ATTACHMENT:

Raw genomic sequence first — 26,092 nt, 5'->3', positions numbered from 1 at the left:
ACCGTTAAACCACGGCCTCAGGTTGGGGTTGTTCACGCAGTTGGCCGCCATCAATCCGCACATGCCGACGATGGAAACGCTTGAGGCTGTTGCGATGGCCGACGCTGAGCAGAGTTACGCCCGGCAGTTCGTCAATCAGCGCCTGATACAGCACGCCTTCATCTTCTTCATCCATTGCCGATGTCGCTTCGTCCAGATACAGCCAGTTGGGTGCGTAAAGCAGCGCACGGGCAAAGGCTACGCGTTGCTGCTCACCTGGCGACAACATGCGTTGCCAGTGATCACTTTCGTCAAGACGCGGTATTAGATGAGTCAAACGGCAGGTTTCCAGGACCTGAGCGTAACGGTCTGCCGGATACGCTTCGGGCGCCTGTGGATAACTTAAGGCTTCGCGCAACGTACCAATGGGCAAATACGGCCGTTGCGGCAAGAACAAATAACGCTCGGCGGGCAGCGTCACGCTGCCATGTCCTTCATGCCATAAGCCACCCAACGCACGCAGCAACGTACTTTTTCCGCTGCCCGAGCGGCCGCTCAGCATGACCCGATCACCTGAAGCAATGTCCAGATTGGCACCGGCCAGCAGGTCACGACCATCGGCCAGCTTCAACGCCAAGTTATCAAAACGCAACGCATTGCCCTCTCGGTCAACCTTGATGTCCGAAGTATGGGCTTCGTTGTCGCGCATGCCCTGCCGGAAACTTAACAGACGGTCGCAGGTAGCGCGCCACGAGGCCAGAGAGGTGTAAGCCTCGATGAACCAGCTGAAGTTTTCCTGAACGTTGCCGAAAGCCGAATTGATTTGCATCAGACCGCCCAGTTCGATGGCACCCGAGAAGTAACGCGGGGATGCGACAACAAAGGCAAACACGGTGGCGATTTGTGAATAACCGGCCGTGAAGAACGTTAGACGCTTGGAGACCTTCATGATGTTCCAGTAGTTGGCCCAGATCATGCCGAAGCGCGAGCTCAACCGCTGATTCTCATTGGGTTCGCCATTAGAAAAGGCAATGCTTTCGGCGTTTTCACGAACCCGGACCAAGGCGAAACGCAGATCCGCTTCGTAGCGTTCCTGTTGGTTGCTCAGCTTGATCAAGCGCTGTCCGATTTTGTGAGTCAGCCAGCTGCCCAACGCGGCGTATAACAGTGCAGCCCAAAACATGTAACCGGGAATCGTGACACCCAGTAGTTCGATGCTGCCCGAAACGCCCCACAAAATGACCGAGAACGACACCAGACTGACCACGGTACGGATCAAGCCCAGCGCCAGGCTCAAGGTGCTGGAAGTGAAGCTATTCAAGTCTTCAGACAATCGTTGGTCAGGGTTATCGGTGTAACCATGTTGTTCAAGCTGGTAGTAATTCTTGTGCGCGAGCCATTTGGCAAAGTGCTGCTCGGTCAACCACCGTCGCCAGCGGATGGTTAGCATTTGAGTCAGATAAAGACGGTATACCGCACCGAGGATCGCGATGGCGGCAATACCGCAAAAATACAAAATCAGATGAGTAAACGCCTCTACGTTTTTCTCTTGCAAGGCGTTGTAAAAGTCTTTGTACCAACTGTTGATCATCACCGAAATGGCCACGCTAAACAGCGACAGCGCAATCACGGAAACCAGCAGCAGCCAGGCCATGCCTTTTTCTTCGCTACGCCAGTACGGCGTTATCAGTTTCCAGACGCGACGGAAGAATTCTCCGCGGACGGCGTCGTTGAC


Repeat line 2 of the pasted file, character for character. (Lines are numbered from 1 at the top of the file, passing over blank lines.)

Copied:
ACCGTTAAACCACGGCCTCAGGTTGGGGTTGTTCACGCAGTTGGCCGCCATCAATCCGCACATGCCGACGATGGAAACGCTTGAGGCTGTTGCGATGGCCGACGCTGAGCAGAGTTACGCCCGGCAGTTCGTCAATCAGCGCCTGATACAGCACGCCTTCATCTTCTTCATCCATTGCCGATGTCGCTTCGTCCAGATACAGCCAGTTGGGTGCGTAAAGCAGCGCACGGGCAAAGGCTACGCGTTGCTGCTCACCTGGCGACAACATGCGTTGCCAGTGATCACTTTCGTCAAGACGCGGTATTAGATGAGTCAAACGGCAGGTTTCCAGGACCTGAGCGTAACGGTCTGCCGGATACGCTTCGGGCGCCTGTGGATAACTTAAGGCTTCGCGCAACGTACCAATGGGCAAATACGGCCGTTGCGGCAAGAACAAATAACGCTCGGCGGGCAGCGTCACGCTGCCATGTCCTTCATGCCATAAGCCACCCAACGCACGCAGCAACGTACTTTTTCCGCTGCCCGAGCGGCCGCTCAGCATGACCCGATCACCTGAAGCAATGTCCAGATTGGCACCGGCCAGCAGGTCACGACCATCGGCCAGCTTCAACGCCAAGTTATCAAAACGCAACGCATTGCCCTCTCGGTCAACCTTGATGTCCGAAGTATGGGCTTCGTTGTCGCGCATGCCCTGCCGGAAACTTAACAGACGGTCGCAGGTAGCGCGCCACGAGGCCAGAGAGGTGTAAGCCTCGATGAACCAGCTGAAGTTTTCCTGAACGTTGCCGAAAGCCGAATTGATTTGCATCAGACCGCCCAGTTCGATGGCACCCGAGAAGTAACGCGGGGATGCGACAACAAAGGCAAACACGGTGGCGATTTGTGAATAACCGGCCGTGAAGAACGTTAGACGCTTGGAGACCTTCATGATGTTCCAGTAGTTGGCCCAGATCATGCCGAAGCGCGAGCTCAACCGCTGATTCTCATTGGGTTCGCCATTAGAAAAGGCAATGCTTTCGGCGTTTTCACGAACCCGGACCAAGGCGAAACGCAGATCCGCTTCGTAGCGTTCCTGTTGGTTGCTCAGCTTGATCAAGCGCTGTCCGATTTTGTGAGTCAGCCAGCTGCCCAACGCGGCGTATAACAGTGCAGCCCAAAACATGTAACCGGGAATCGTGACACCCAGTAGTTCGATGCTGCCCGAAACGCCCCACAAAATGACCGAGAACGACACCAGACTGACCACGGTACGGATCAAGCCCAGCGCCAGGCTCAAGGTGCTGGAAGTGAAGCTATTCAAGTCTTCAGACAATCGTTGGTCAGGGTTATCGGTGTAACCATGTTGTTCAAGCTGGTAGTAATTCTTGTGCGCGAGCCATTTGGCAAAGTGCTGCTCGGTCAACCACCGTCGCCAGCGGATGGTTAGCATTTGAGTCAGATAAAGACGGTATACCGCACCGAGGATCGCGATGGCGGCAATACCGCAAAAATACAAAATCAGATGAGTAAACGCCTCTACGTTTTTCTCTTGCAAGGCGTTGTAAAAGTCTTTGTACCAACTGTTGATCATCACCGAAATGGCCACGCTAAACAGCGACAGCGCAATCACGGAAACCAGCAGCAGCCAGGCCATGCCTTTTTCTTCGCTACGCCAGTACGGCGTTATCAGTTTCCAGACGCGACGGAAGAATTCTCCGCGGACGGCGTCGTTGAC